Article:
I am trying to design a Luenberger observer (or a full state feedback observer) such that with one sensor available I can estimate all the states. A good tutorial is shown here.

My system is 4th order:

num = [-0.00198 2];
den = [1 0.1201 12.22 0.4201 2];
sys = tf(num,den);
[A, B, C, D] = tf2ss(num,den);

First I have a row vector of poles to get my desired response:

poles = [-2.6 + 1i*2.39, -2.6 - 1i*2.39, -100, -120];
K = acker(A,B,poles)
rank(obsv(A,C));  % =4
Mo = rank([C;C*A;C*A^2;C*A^3]) % =4

I then proceed to calculate the plant poles and thus the poles I want for my observer should be around 3x faster.

plant = (A-B*K);
poles_cl = eig(plant)

poles = 3*poles_cl  % THIS IS WRONG
des_poles = (min(real(poles_cl))*3)-(1:4); %This is better

des_poles =

 -361.0000 -362.0000 -363.0000 -364.0000

I then proceed to use Ackermann's formula for pole placement using the new poles:

% design observer by placing poles of A-LC at des_poles 
eig_obs = eig(A-L*C) 

L =

   1.0e+09 *


eig_obs =


And finally plot. For the observer (software) to give us all the states as output we need to set C = eye(4):

C = eye(4);
mysys=ss(A-L*C,[B L],C,0); %Not sure if this is correct

Four outputs can be seen:

enter image description here

Following this model for a full state feedback observer:

enter image description here

I am then trying to verify the results on Simulink and am having issue with the block diagram. As can be seen I have two state space models, one for the real plant and one for the observer.

In the below diagram I am comparing state 1, which results in the second graph depicted below.

enter image description here

I am using the base workspace generated by the code above:

enter image description here

Upon running I get an output from the observer which does not track or follow the plant as expected:

Actual and Observer states when comparing state 4 through summing block:

enter image description here

Actual and Observer states when comparing state 1 through summing block:

enter image description here

Any suggestions on why the state I choose to compare via the summing block is effecting the observer estimations would be appreciated.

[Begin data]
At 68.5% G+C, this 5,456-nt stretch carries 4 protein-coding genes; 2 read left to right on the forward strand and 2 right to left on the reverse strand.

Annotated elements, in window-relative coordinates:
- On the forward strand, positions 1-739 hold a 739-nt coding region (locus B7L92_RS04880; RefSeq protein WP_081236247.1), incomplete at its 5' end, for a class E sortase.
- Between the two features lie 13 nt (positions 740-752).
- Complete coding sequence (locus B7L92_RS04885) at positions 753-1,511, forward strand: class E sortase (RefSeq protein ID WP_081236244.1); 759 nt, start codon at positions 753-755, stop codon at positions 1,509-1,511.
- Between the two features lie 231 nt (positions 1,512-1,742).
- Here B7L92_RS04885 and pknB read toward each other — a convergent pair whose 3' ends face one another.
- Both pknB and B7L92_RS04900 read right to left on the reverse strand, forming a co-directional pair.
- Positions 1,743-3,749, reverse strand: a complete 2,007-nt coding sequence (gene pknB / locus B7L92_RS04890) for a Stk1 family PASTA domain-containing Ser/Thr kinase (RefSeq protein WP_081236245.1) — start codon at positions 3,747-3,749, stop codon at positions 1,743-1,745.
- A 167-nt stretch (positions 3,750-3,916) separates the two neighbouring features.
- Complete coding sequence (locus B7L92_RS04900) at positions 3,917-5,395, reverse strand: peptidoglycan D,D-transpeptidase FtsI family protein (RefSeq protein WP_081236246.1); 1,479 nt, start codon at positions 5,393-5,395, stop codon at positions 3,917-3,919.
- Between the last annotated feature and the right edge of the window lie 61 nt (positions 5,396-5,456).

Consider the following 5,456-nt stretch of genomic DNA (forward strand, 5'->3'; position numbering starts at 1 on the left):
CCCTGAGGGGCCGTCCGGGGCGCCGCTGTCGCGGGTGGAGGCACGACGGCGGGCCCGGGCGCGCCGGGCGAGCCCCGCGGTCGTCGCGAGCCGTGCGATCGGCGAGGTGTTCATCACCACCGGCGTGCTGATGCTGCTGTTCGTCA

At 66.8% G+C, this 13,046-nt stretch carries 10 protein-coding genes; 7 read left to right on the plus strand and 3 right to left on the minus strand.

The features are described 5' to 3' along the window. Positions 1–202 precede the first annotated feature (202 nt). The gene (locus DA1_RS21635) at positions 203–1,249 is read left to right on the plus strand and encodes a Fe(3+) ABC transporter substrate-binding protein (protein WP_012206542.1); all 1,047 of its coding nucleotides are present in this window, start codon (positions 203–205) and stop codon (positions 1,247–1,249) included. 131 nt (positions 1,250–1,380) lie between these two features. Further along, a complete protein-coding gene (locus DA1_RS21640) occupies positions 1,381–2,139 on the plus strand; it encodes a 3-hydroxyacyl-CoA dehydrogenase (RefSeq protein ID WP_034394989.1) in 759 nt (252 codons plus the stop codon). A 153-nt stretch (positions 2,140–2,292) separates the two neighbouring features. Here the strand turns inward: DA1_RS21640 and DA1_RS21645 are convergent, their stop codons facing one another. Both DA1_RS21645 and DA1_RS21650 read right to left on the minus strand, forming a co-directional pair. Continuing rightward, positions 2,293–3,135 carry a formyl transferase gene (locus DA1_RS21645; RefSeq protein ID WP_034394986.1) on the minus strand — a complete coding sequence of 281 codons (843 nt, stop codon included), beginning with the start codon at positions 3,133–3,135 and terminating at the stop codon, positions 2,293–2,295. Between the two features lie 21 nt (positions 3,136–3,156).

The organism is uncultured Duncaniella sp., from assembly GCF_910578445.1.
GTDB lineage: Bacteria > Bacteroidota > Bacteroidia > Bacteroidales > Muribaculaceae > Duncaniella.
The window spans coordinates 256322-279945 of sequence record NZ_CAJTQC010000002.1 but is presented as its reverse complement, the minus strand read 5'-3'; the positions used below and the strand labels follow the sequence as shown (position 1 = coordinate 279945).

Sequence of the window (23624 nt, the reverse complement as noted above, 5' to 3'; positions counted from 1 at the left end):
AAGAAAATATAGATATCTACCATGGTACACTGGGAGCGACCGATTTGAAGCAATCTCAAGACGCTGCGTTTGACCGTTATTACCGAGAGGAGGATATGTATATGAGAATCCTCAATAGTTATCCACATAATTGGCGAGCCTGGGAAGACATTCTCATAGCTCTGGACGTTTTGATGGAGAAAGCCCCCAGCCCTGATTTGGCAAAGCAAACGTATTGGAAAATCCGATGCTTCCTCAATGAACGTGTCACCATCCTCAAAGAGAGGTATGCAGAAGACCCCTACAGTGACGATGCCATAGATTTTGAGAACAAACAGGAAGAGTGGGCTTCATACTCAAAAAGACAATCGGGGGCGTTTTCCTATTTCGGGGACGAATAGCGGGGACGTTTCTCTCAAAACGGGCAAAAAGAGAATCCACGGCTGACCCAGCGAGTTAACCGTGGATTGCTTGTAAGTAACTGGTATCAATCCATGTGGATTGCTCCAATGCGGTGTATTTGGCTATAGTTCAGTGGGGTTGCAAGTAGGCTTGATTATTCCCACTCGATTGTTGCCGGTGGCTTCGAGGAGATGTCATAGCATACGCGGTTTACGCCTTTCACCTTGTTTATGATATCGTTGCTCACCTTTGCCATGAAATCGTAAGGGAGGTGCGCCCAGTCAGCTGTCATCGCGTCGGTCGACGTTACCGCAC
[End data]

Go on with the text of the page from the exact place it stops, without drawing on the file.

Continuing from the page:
Observer Parameters:

enter image description here

Plant Parameters:

enter image description here

  1. Why does the state which I am comparing, effect the observer response?
  • \$\begingroup\$ First -- I thought a Luenberger observer is reduced-state. Doesn't that mean a 3-state observer? \$\endgroup\$ – TimWescott Dec 23 '18 at 20:41
  • \$\begingroup\$ Second -- did you look at the resulting system matrices and vectors, to make sure the values looked reasonable? \$\endgroup\$ – TimWescott Dec 23 '18 at 20:42
  • \$\begingroup\$ Third -- you may want to put together the augmented system (plant model + observer), check it visually to see if it looks reasonable, and then to simulate it (I assume you use step, but I'm a Scilab guy not a Matlab guy). \$\endgroup\$ – TimWescott Dec 23 '18 at 20:43
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    \$\begingroup\$ @TimWescott, yes resulting eigenvalues and matrices for eig(A-B*K) and eig(A-L*C), were checked and all seemed to be reasonable. \$\endgroup\$ – rrz0 Dec 24 '18 at 9:18
  • \$\begingroup\$ @TimWescott, using a Luenberger observer I should be able to estimate all states from a single state. The Luenberger observer is a minimum order observer such that it is designed to reconstruct all state variables. \$\endgroup\$ – rrz0 Dec 28 '18 at 12:00

This answer pertains to the question title "How to design an observer to estimate all states from a single sensor".

I'm pretty sure that you have the input vector to the compensator reversed. You either need to reverse the order that signals go into the multiplexer, or you need to reverse the order of the B matrix in the compensator (by changing it to [L B]. For reference here's a picture.

By picking off the \$x_1\$ term from your state vector you are also effectively using \$C=\left[\matrix{1 & 0 & 0 & 0}\right]\$. See the picture. I suspect, but do not know, that the tf2ss function returns C=[0 0 0 1], you should check this.

enter image description here

Note that Simulink will let you draw out the compensator pretty much the way it's done here -- it'll accept matrix gains and carry vector signals, and IIRC integrate vectors. So you can have a complete block diagram of what you want, instead of trying to get all the graphical 'i's and 't's dotted to match the textual specification in the definition block.